Fighting for free speech in Scotland
AN OFFENSIVE IS UNDERWAY by the UK government and pro-Israel groups to silence public conversations about Israel’s violations of Palestinian human and national rights. The only response with any chance of defeating this attack is defiance and mobilising public support for a free speech campaign.
We booked Jackie Walker to speak at four venues across four Scottish cities on the topic of Palestine, Freedom of Speech and Israeli ‘Black Ops’ - relating to the revelations in the Al Jazeera documentary, The Lobby, of the Israeli embassy’s efforts to ‘take down’ UK government ministers not sufficiently pro-Israel.
After that tour was arranged we took up an offer from Pluto Press to host Richard Falk, until 2014 the UN Rapporteur on Human Rights in Palestine and a high profile Princeton Professor of International Law. Falk was to speak on the content of his new book: Palestine – Towards a Just Peace. A supportive councillor booked the city chambers but the booking was cancelled out of the blue on the grounds that the meeting would involve “some degree of controversy”.
Another venue was arranged and the tour went ahead without any other difficulties, including at venues in Aberdeen and Dundee universities. Unfortunately, two Falk meetings were cancelled the following week by the authorities of the University of Middlesex and the University of East London. Moves against open discussion of Israel- Palestine intensified when we published details of Jackie’s tour. One pro-Israel group wrote to Unison Glasgow demanding the meeting be cancelled on the bizarre grounds that Jackie was “antisemitic”, had made “comments…about Holocaust Memorial Day”, and - killer argument - claims she is Jewish but “her birth certificate…shows she has no Jewish blood”. Another letter claimed that Jackie speaking would be a “similar event” to a meeting with neo-Nazi junk historian David Irvine and would cause “significant distress”. Unison asked for background information, were satisfied by the comprehensive briefing we sent and the Glasgow meeting went ahead in a packed hall.
Dundee University moved to put all Palestine-related meetings under special measures, a sinister move met with determined resistance from student activists and members of the University and College Union (UCU). Dr Jim McGeorge, the university’s chief operating officer, wrote to the student Palestine Society concerning an “event involving a potentially controversial speaker”, issued “guidance” to the students and stated the university would “permit the meeting [to] go ahead” but insisted student organisers had to provide ten days in advance “a detailed synopsis/account of the material the speaker plans to cover in her talk, together with copies of all promotional materials prior to their use”. Most sinister, “the university reserves the right to have a member of senior staff present at the event who will have the authority to halt proceedings”!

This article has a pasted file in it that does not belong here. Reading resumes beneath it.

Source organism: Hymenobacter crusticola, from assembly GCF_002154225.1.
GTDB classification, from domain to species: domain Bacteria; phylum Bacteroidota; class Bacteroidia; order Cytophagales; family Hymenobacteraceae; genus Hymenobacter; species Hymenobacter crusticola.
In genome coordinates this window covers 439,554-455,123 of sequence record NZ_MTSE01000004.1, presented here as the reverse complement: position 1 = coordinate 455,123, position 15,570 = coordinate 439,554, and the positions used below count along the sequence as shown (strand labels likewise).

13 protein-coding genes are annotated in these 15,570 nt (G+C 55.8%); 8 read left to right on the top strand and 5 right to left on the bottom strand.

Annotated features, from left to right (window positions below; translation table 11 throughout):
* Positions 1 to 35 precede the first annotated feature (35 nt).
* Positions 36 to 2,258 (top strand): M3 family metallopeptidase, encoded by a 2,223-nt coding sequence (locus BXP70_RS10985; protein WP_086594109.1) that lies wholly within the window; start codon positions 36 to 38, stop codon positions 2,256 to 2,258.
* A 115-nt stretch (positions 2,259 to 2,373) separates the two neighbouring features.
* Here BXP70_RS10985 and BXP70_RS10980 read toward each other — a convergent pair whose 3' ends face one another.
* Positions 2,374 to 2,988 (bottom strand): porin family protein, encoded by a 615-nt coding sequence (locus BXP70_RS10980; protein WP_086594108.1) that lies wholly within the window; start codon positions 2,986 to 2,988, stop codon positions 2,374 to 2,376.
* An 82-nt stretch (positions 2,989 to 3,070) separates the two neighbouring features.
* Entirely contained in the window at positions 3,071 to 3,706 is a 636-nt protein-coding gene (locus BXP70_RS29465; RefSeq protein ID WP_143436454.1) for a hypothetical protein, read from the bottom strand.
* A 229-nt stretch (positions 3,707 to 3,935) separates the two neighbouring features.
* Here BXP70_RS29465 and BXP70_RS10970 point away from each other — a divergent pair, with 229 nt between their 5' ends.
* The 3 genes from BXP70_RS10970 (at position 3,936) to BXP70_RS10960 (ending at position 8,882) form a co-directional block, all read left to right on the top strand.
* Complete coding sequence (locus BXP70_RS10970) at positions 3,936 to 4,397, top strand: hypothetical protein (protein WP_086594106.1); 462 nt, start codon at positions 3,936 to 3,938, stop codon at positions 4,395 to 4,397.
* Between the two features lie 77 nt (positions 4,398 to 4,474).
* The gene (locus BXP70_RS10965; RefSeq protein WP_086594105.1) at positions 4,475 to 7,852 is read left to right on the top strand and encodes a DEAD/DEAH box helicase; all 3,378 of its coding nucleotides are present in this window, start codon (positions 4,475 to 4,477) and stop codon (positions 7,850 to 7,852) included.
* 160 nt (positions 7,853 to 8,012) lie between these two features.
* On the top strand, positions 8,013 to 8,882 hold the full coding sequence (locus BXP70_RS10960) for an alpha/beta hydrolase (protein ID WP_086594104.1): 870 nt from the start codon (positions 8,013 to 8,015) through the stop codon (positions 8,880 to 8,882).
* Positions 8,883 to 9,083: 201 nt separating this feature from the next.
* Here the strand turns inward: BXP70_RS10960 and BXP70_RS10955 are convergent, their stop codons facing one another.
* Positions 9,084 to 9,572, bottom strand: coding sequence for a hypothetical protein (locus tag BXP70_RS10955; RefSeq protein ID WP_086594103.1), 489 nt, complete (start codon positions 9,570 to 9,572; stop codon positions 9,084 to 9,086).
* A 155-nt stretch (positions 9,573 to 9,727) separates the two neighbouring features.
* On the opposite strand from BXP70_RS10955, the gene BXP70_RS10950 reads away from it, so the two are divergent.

The response from the student Palestine Society was swift and uncompromising: “We will not tolerate university officials treating us like suspects. We have had multiple speakers discussing the same topics that Jackie will be covering and have never been presented with such conditions - just as no other society at this university has been… In attempting to vet our meeting, and if there were to be any attempt to insist on interventions to halt proceedings, the university would be breaching the rights of freedom of expression and freedom of assembly.”
The student response, bolstered by support from UCU members and a network of Palestine solidarity activists off-campus, was to pledge both an international campaign to shame the university if it continued along this path, and to hold the meeting in any event. The Dundee meeting went ahead very successfully without interference.
In Edinburgh, the Methodist Church initially booked for the meeting cancelled following lobbying from pro-Israel groups. The Church was forced into absurdity and claimed that: “When the booking was taken on the phone, we were advised that it would not be a campaigning event”. I made the booking and would not know how to claim that any of our meetings was not a campaign meeting - it’s all we do!
The reason given for the cancellation by the other church, St Columba’s, by a decision of the Bishop of Edinburgh, was a single “email expressing concern”. St Columba’s makes it clear that any criticism of Israel is suspect and will not be allowed: “even well-meaning criticism of Israel's policies can have unintended consequences, leading to an increase in antisemitic attacks”. The church building could not be used to discuss attacks that killed thousands of Palestinians and will kill thousands more, because any discussion of such massacres might lead to “unintended consequences”.
Our good bishop really does consider Palestinians to be children of a lesser god.
The Edinburgh meeting went ahead successfully on the steps of the Methodist Church rather than inside, and SPSC will continue in future in the spirit of the Dundee students’ defiant pledge that every meeting we organise will go ahead either inside the hall, or outside on the steps or the pavement.